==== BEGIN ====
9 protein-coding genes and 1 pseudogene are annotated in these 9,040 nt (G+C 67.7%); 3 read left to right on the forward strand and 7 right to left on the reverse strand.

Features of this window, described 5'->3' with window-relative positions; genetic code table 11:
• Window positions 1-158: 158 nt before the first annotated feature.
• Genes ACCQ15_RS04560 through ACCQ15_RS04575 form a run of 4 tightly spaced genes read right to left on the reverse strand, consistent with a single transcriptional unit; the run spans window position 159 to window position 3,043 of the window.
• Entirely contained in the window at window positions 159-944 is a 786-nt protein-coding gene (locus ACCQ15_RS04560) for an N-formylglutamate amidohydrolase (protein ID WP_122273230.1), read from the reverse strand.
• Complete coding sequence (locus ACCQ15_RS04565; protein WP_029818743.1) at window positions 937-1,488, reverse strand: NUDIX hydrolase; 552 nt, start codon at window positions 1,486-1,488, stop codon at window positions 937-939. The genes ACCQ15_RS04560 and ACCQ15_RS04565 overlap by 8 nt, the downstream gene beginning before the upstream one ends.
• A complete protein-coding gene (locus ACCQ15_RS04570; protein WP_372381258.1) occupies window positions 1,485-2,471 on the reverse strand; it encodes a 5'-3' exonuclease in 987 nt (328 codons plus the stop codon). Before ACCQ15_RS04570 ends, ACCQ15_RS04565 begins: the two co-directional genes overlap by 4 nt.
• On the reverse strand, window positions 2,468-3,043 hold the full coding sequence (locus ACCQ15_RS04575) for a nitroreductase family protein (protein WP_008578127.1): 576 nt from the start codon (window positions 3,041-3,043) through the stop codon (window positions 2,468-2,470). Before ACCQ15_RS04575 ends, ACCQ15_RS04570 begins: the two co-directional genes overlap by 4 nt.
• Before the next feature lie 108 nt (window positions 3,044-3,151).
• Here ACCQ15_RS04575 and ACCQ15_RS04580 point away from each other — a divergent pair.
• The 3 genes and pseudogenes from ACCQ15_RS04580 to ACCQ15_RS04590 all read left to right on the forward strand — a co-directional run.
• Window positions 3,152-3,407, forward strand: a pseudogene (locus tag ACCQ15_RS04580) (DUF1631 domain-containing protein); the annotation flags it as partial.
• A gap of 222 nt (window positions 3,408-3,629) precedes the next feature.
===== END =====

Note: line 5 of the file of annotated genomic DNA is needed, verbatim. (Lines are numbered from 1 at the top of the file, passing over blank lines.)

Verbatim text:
• Entirely contained in the window at window positions 159-944 is a 786-nt protein-coding gene (locus ACCQ15_RS04560) for an N-formylglutamate amidohydrolase (protein ID WP_122273230.1), read from the reverse strand.